July 23, 2019

How a physician's family wound up with a $524,600 dialysis bill

Daily Briefing

    When Sovereign Valentine learned he was in kidney failure and needed immediate dialysis, he and his wife, a physician at their local hospital, searched for an in-network facility to no avail, Jenny Gold reports for NPR and Kaiser Health News. With no other options, Sovereign began dialysis at an out-of-network facility—and ended up with a $524,600.17 bill.

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    His diagnosis

    For months, Sovereign, a 50-year-old personal trainer, had felt his health declining. He tried to adjust his diet and workouts, but the changes did little to improve his condition. Then one Sunday, Sovereign was vomiting uncontrollably and sought medical attention at the hospital in his small hometown of Plains, Montana. That day his wife, Jessica Valentine, was the on-call physician at the hospital.

    Sovereign was diagnosed with kidney failure and transferred to a hospital where was stabilized and given his first round of dialysis. But the doctors told him he'd need additional dialysis at an outpatient facility three times a week, Gold reports.  

    The only option for dialysis was out-of-network, he was told

    A social worker at the hospital told Sovereign his only options were two out-of-network providers that were 70 miles away from his home. Sovereign decided he would use Fresenius Medical Care.

    Shortly after Sovereign began his dialysis treatment at Fresenius, a case manager with his insurance company, Allegiance, called to warn him that Fresenius wasn't in Allegiance's network and he could be responsible for the amount his insurer didn't cover. According to handwritten notes Jessica took during the conversation, the case manager informed the couple there were no in-network dialysis providers in Montana.

    Jessica said she had repeatedly asked both the insurer and the dialysis clinic about the expected out-of-pocket costs for Sovereign's treatment, but she never received an answer.

    Soon, he owed upwards of $520K

    Then, Sovereign received a $540,841.90 bill for 42 rounds of dialysis at Fresenius. Sovereign's insurance had paid $16,241.73 for his dialysis treatments, and the clinic billed Sovereign for the remaining balance of $524,600.17.

    Fresenius had charged $13,867.74 per dialysis session, significantly higher than the $235 Medicare typically pays per session, Gold reports.

    According to Gold, dialysis centers often say they must charge privately insured patients more to offset the low Medicare payments. Sabrina Corlette, a professor at Georgetown University's Health Policy Institute, said, "The dialysis companies may think they can get closer to what they want from the health plans by staying out of network and charging these prices that are totally untethered to their actual costs."

    But as Gold reports, the $13,867.74 per dialysis session is high even accounting for the usual markup. A recent JAMA study found commercial payers usually pay about $940, or four times the Medicare rate. According to Gold, Fresenius was able to charge such a high figure because, together with DaVita, the companies have established a so-called "duopoly," dominating 70% of the U.S. dialysis market.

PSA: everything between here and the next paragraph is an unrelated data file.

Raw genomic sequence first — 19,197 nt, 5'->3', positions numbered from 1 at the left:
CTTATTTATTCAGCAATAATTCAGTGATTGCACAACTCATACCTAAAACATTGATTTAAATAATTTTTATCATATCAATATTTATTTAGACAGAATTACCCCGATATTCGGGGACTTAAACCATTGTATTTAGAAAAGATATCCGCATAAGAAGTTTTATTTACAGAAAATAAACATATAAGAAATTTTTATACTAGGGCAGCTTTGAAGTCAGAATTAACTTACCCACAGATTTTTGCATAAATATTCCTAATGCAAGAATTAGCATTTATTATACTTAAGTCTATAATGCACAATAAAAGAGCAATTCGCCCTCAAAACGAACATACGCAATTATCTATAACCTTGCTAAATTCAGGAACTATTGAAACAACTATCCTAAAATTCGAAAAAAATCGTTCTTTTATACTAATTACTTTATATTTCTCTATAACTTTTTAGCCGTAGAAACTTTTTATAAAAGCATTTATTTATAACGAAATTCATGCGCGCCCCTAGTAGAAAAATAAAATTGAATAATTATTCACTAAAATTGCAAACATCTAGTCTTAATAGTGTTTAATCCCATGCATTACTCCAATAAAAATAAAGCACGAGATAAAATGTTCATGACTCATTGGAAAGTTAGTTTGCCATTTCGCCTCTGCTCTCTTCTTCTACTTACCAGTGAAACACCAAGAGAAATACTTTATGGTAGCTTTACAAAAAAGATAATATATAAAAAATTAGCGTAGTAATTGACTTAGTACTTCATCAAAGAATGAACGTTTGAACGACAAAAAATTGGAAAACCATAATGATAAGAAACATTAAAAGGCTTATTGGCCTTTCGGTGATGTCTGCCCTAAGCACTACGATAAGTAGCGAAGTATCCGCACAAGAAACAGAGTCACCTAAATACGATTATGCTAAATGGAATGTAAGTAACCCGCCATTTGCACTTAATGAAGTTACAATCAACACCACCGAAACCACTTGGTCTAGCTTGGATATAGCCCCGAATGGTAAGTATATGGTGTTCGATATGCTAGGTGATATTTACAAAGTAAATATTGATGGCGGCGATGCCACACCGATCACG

After a reporter raised questions over Sovereign's bill, a financial counselor told Jessica that Sovereign qualified for a 50% discount on his dialysis treatment based on their income, which would bring their bill to $262,400.08. Jessica said she's still unwilling to pay the cost and is considering contacting a lawyer for help or filing bankruptcy. "I want to pay what we owe and what's reasonable and what his care actually cost," Jessica said.

    The in-network provider that'd been there all along

    To avoid more out-of-network bills, Jessica worked with the insurance case manager to find an in-network dialysis provider, but they could not find one. Then, Jessica wrote to the Montana insurance commissioner, who helped her find an in-network dialysis clinic, which had not shown up on the insurer's directory, Gold reports. Jessica then arranged for her husband to begin his dialysis treatments there.

    Jessica said, "It's very, very frustrating to be a patient, and it's very disempowering to feel like you can't make an informed choice because you can't get the information you need."

    A spokesperson for Allegiance told Gold the Valentine should have found the in-network provider sooner. "There is always the potential for customers to misunderstand information about how their health plan works, especially in stressful situations," the spokesperson said.

    Brad Puffer, a spokesperson for Fresenius Medical Care North America, said, "This is one example of the challenges that can arise from a complex health care system in which insurers are increasingly shifting the financial burden to patients. The insurance company should accurately advise patients of in- and out-of-network providers. It is the patient's choice when they receive that information as to which provider they select" (Gold, "Shots," NPR/Kaiser Health News, 7/22).

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